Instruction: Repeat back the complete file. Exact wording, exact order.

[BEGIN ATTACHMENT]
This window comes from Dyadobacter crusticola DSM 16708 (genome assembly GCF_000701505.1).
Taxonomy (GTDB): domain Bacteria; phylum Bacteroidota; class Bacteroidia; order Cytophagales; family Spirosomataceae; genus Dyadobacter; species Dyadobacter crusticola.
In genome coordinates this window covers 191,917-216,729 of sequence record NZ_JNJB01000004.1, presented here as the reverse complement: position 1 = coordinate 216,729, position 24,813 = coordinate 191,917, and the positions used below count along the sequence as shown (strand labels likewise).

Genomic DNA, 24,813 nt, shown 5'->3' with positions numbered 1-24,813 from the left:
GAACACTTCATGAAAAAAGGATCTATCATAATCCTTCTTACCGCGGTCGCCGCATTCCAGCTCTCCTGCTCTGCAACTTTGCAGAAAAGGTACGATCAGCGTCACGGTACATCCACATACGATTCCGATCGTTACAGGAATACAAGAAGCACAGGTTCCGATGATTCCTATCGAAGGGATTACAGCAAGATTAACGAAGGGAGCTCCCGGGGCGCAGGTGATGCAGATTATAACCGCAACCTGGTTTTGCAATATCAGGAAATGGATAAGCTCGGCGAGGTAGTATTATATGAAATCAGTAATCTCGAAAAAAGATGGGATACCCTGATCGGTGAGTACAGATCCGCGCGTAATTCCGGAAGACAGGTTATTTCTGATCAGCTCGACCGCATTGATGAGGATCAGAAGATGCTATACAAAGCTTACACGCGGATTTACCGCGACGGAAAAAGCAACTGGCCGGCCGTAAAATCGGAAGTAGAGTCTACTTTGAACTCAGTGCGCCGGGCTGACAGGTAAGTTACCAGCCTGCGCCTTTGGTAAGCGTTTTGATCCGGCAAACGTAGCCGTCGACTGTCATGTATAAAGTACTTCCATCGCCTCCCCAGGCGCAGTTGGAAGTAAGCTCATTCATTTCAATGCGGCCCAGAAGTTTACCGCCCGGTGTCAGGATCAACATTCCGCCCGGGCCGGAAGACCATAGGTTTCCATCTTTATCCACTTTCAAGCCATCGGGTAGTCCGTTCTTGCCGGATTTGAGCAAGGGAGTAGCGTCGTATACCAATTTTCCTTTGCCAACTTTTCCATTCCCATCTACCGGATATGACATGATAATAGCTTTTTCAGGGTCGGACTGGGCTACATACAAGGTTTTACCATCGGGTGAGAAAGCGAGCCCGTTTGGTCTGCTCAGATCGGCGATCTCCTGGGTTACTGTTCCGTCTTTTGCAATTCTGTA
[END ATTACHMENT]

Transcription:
This window comes from Dyadobacter crusticola DSM 16708 (genome assembly GCF_000701505.1).
Taxonomy (GTDB): domain Bacteria; phylum Bacteroidota; class Bacteroidia; order Cytophagales; family Spirosomataceae; genus Dyadobacter; species Dyadobacter crusticola.
In genome coordinates this window covers 191,917-216,729 of sequence record NZ_JNJB01000004.1, presented here as the reverse complement: position 1 = coordinate 216,729, position 24,813 = coordinate 191,917, and the positions used below count along the sequence as shown (strand labels likewise).

Genomic DNA, 24,813 nt, shown 5'->3' with positions numbered 1-24,813 from the left:
GAACACTTCATGAAAAAAGGATCTATCATAATCCTTCTTACCGCGGTCGCCGCATTCCAGCTCTCCTGCTCTGCAACTTTGCAGAAAAGGTACGATCAGCGTCACGGTACATCCACATACGATTCCGATCGTTACAGGAATACAAGAAGCACAGGTTCCGATGATTCCTATCGAAGGGATTACAGCAAGATTAACGAAGGGAGCTCCCGGGGCGCAGGTGATGCAGATTATAACCGCAACCTGGTTTTGCAATATCAGGAAATGGATAAGCTCGGCGAGGTAGTATTATATGAAATCAGTAATCTCGAAAAAAGATGGGATACCCTGATCGGTGAGTACAGATCCGCGCGTAATTCCGGAAGACAGGTTATTTCTGATCAGCTCGACCGCATTGATGAGGATCAGAAGATGCTATACAAAGCTTACACGCGGATTTACCGCGACGGAAAAAGCAACTGGCCGGCCGTAAAATCGGAAGTAGAGTCTACTTTGAACTCAGTGCGCCGGGCTGACAGGTAAGTTACCAGCCTGCGCCTTTGGTAAGCGTTTTGATCCGGCAAACGTAGCCGTCGACTGTCATGTATAAAGTACTTCCATCGCCTCCCCAGGCGCAGTTGGAAGTAAGCTCATTCATTTCAATGCGGCCCAGAAGTTTACCGCCCGGTGTCAGGATCAACATTCCGCCCGGGCCGGAAGACCATAGGTTTCCATCTTTATCCACTTTCAAGCCATCGGGTAGTCCGTTCTTGCCGGATTTGAGCAAGGGAGTAGCGTCGTATACCAATTTTCCTTTGCCAACTTTTCCATTCCCATCTACCGGATATGACATGATAATAGCTTTTTCAGGGTCGGACTGGGCTACATACAAGGTTTTACCATCGGGTGAGAAAGCGAGCCCGTTTGGTCTGCTCAGATCGGCGATCTCCTGGGTTACTGTTCCGTCTTTTGCAATTCTGTA